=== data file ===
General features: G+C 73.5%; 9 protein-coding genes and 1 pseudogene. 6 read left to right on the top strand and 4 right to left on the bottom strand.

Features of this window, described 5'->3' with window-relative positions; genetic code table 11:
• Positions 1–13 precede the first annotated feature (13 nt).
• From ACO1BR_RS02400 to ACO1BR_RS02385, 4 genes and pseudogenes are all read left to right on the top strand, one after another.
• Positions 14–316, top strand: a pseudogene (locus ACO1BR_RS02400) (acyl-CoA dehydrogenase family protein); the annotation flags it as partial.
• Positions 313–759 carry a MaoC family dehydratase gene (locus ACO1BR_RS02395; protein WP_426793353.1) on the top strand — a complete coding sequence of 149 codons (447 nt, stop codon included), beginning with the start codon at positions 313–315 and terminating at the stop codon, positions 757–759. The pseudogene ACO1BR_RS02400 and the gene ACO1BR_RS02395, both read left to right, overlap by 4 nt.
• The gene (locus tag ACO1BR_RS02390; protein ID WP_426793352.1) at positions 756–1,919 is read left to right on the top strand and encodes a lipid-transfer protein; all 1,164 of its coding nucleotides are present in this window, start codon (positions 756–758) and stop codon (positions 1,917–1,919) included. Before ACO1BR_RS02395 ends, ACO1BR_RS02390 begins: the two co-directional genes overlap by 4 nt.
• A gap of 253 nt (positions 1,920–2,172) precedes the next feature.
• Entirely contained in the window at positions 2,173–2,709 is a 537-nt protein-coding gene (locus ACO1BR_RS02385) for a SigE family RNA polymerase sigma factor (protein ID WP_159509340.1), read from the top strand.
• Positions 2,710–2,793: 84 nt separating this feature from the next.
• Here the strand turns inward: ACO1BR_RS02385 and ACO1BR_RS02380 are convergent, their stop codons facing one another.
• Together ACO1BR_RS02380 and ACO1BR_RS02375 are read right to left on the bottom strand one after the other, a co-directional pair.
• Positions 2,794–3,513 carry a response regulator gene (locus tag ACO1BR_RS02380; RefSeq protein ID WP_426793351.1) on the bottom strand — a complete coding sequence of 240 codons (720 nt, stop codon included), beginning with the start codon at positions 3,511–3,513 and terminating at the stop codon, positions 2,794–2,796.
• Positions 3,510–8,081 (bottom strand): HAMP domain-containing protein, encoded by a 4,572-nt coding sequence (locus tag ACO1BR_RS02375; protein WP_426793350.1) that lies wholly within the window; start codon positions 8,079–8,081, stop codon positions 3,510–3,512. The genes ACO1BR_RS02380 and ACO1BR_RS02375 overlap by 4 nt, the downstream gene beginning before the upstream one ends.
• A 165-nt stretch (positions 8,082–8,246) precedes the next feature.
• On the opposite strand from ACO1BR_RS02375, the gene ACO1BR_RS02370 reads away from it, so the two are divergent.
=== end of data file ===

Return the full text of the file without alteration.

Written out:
General features: G+C 73.5%; 9 protein-coding genes and 1 pseudogene. 6 read left to right on the top strand and 4 right to left on the bottom strand.

Features of this window, described 5'->3' with window-relative positions; genetic code table 11:
• Positions 1–13 precede the first annotated feature (13 nt).
• From ACO1BR_RS02400 to ACO1BR_RS02385, 4 genes and pseudogenes are all read left to right on the top strand, one after another.
• Positions 14–316, top strand: a pseudogene (locus ACO1BR_RS02400) (acyl-CoA dehydrogenase family protein); the annotation flags it as partial.
• Positions 313–759 carry a MaoC family dehydratase gene (locus ACO1BR_RS02395; protein WP_426793353.1) on the top strand — a complete coding sequence of 149 codons (447 nt, stop codon included), beginning with the start codon at positions 313–315 and terminating at the stop codon, positions 757–759. The pseudogene ACO1BR_RS02400 and the gene ACO1BR_RS02395, both read left to right, overlap by 4 nt.
• The gene (locus tag ACO1BR_RS02390; protein ID WP_426793352.1) at positions 756–1,919 is read left to right on the top strand and encodes a lipid-transfer protein; all 1,164 of its coding nucleotides are present in this window, start codon (positions 756–758) and stop codon (positions 1,917–1,919) included. Before ACO1BR_RS02395 ends, ACO1BR_RS02390 begins: the two co-directional genes overlap by 4 nt.
• A gap of 253 nt (positions 1,920–2,172) precedes the next feature.
• Entirely contained in the window at positions 2,173–2,709 is a 537-nt protein-coding gene (locus ACO1BR_RS02385) for a SigE family RNA polymerase sigma factor (protein ID WP_159509340.1), read from the top strand.
• Positions 2,710–2,793: 84 nt separating this feature from the next.
• Here the strand turns inward: ACO1BR_RS02385 and ACO1BR_RS02380 are convergent, their stop codons facing one another.
• Together ACO1BR_RS02380 and ACO1BR_RS02375 are read right to left on the bottom strand one after the other, a co-directional pair.
• Positions 2,794–3,513 carry a response regulator gene (locus tag ACO1BR_RS02380; RefSeq protein ID WP_426793351.1) on the bottom strand — a complete coding sequence of 240 codons (720 nt, stop codon included), beginning with the start codon at positions 3,511–3,513 and terminating at the stop codon, positions 2,794–2,796.
• Positions 3,510–8,081 (bottom strand): HAMP domain-containing protein, encoded by a 4,572-nt coding sequence (locus tag ACO1BR_RS02375; protein WP_426793350.1) that lies wholly within the window; start codon positions 8,079–8,081, stop codon positions 3,510–3,512. The genes ACO1BR_RS02380 and ACO1BR_RS02375 overlap by 4 nt, the downstream gene beginning before the upstream one ends.
• A 165-nt stretch (positions 8,082–8,246) precedes the next feature.
• On the opposite strand from ACO1BR_RS02375, the gene ACO1BR_RS02370 reads away from it, so the two are divergent.